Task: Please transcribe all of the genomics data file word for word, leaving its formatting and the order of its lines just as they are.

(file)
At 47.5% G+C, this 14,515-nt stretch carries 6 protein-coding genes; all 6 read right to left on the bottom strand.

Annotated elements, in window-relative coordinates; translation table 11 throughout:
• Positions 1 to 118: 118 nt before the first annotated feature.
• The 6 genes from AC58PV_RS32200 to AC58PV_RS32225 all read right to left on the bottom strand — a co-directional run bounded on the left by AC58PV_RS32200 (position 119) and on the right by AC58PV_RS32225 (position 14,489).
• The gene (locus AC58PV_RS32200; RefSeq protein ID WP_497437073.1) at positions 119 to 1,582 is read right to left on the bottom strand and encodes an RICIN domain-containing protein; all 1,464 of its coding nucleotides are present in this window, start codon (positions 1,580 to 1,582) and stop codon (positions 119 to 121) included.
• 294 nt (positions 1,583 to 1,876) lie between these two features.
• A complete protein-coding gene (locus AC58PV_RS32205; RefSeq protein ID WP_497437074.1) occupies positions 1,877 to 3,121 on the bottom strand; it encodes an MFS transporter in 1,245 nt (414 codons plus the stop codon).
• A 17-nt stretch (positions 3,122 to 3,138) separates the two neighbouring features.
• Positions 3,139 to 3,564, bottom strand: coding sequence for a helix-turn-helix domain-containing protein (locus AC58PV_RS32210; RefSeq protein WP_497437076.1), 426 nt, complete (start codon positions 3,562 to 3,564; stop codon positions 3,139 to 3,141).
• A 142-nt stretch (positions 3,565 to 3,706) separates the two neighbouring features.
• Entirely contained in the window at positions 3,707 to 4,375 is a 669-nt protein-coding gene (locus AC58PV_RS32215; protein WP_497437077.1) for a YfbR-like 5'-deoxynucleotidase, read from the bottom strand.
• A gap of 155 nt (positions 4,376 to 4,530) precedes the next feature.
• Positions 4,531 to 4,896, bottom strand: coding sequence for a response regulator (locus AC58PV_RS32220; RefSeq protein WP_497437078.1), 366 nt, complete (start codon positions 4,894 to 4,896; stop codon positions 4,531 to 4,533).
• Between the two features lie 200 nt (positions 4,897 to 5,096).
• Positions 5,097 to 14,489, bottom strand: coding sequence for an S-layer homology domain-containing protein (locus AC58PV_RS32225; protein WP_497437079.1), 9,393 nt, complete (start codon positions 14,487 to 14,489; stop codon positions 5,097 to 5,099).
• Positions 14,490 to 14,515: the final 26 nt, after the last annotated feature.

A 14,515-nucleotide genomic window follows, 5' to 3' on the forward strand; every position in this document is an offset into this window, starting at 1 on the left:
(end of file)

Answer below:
At 47.5% G+C, this 14,515-nt stretch carries 6 protein-coding genes; all 6 read right to left on the bottom strand.

Annotated elements, in window-relative coordinates; translation table 11 throughout:
• Positions 1 to 118: 118 nt before the first annotated feature.
• The 6 genes from AC58PV_RS32200 to AC58PV_RS32225 all read right to left on the bottom strand — a co-directional run bounded on the left by AC58PV_RS32200 (position 119) and on the right by AC58PV_RS32225 (position 14,489).
• The gene (locus AC58PV_RS32200; RefSeq protein ID WP_497437073.1) at positions 119 to 1,582 is read right to left on the bottom strand and encodes an RICIN domain-containing protein; all 1,464 of its coding nucleotides are present in this window, start codon (positions 1,580 to 1,582) and stop codon (positions 119 to 121) included.
• 294 nt (positions 1,583 to 1,876) lie between these two features.
• A complete protein-coding gene (locus AC58PV_RS32205; RefSeq protein ID WP_497437074.1) occupies positions 1,877 to 3,121 on the bottom strand; it encodes an MFS transporter in 1,245 nt (414 codons plus the stop codon).
• A 17-nt stretch (positions 3,122 to 3,138) separates the two neighbouring features.
• Positions 3,139 to 3,564, bottom strand: coding sequence for a helix-turn-helix domain-containing protein (locus AC58PV_RS32210; RefSeq protein WP_497437076.1), 426 nt, complete (start codon positions 3,562 to 3,564; stop codon positions 3,139 to 3,141).
• A 142-nt stretch (positions 3,565 to 3,706) separates the two neighbouring features.
• Entirely contained in the window at positions 3,707 to 4,375 is a 669-nt protein-coding gene (locus AC58PV_RS32215; protein WP_497437077.1) for a YfbR-like 5'-deoxynucleotidase, read from the bottom strand.
• A gap of 155 nt (positions 4,376 to 4,530) precedes the next feature.
• Positions 4,531 to 4,896, bottom strand: coding sequence for a response regulator (locus AC58PV_RS32220; RefSeq protein WP_497437078.1), 366 nt, complete (start codon positions 4,894 to 4,896; stop codon positions 4,531 to 4,533).
• Between the two features lie 200 nt (positions 4,897 to 5,096).
• Positions 5,097 to 14,489, bottom strand: coding sequence for an S-layer homology domain-containing protein (locus AC58PV_RS32225; protein WP_497437079.1), 9,393 nt, complete (start codon positions 14,487 to 14,489; stop codon positions 5,097 to 5,099).
• Positions 14,490 to 14,515: the final 26 nt, after the last annotated feature.

A 14,515-nucleotide genomic window follows, 5' to 3' on the forward strand; every position in this document is an offset into this window, starting at 1 on the left: